London: London’s contemporary South Asian art auctions had a bumpy start at Christie’s International on Monday. Almost one in five lots failed to find a buyer as new taxes deterred some Indian collectors.
The sale, totalling £4.5 million (Rs36 crore), including commissions, was the first of three South Asian art auctions this week. The top lot, a 1968 abstract work by Vasudeo Gaitonde, had a hammer price of £420,000 from a telephone buyer, compared with a pre-sale low estimate of £450,000. As much as 19% of the works didn’t sell, Christie’s said.
Rising wealth in India got buyers to bid up prices as much as 20-fold in the past few years for works by 20th century artists such as Francis Newton Souza and Tyeb Mehta. Collectors are now digging in their heels as the quality on offer falls and India increases taxes on transactions.
“There’s a shortage of good works in the market,” said Suman Aggarwal, a collector and director of Indigo Blue Art in Singapore. Government measures such as taxes “are having a huge impact”.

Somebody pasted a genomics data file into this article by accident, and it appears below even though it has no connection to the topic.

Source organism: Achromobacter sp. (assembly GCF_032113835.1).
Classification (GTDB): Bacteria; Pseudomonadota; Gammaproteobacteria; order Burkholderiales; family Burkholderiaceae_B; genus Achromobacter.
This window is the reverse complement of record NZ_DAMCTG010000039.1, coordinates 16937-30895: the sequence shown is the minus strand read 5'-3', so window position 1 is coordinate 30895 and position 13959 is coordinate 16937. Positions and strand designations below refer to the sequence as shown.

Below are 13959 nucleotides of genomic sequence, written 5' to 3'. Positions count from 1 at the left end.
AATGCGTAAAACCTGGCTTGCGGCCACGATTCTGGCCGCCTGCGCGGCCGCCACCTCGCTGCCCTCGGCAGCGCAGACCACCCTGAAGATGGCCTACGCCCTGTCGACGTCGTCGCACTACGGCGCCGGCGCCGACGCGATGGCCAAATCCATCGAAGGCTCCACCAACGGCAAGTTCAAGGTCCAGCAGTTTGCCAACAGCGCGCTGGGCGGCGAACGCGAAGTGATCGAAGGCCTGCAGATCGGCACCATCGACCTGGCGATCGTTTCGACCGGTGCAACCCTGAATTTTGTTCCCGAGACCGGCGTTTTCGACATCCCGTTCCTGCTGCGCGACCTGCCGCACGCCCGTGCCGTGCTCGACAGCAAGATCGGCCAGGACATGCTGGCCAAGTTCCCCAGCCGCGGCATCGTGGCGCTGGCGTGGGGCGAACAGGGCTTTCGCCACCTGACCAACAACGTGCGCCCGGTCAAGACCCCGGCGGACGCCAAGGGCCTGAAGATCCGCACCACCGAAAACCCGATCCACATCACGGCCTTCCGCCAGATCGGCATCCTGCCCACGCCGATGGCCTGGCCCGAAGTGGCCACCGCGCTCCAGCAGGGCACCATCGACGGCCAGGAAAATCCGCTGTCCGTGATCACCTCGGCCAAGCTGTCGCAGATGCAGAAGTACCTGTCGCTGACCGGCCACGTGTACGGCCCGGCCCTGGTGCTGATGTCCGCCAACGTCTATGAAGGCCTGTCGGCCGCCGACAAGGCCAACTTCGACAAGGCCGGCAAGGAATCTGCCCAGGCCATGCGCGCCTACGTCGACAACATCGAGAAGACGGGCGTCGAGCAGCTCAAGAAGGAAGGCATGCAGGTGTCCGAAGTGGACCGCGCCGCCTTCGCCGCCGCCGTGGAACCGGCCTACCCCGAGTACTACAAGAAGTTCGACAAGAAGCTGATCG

A shift in capital gains taxes may be affecting art prices, said Prajit Dutta, a Columbia University professor and partner of London’s new Aicon Gallery. Under the 2007 Finance Bill, the government plans to include art and archaeological items as capital assets, making any transfer of the works liable to the tax. The government also imposed a tax last year on cash transactions to curb illegal payments.
Christie’s sold all but four of the 78 lots at its New York auction of postwar and contemporary art last week, which took a record $384.7 million (Rs1,577 crore), against a pre-sale top estimate of about $375 million.
A new confidence survey by ArtTactic Ltd found that 47% of those answering questions were bullish about the current and future Indian art market, compared with 36% who were neutral and 17% who said they were negative.
The London auctions are small next to those in New York, where Christie’s sold $17.8 million of Indian modern and contemporary art in September. The top artist at that sale was Indian-born Souza, who worked in London and New York and died in 2002. Man and Woman, a 1954 religious-themed oil on board, fetched $1.36 million—more than double the $500,000 pre-sale high estimate. Bloomberg
Le-Min Lim in Hong Kong contributed to this story.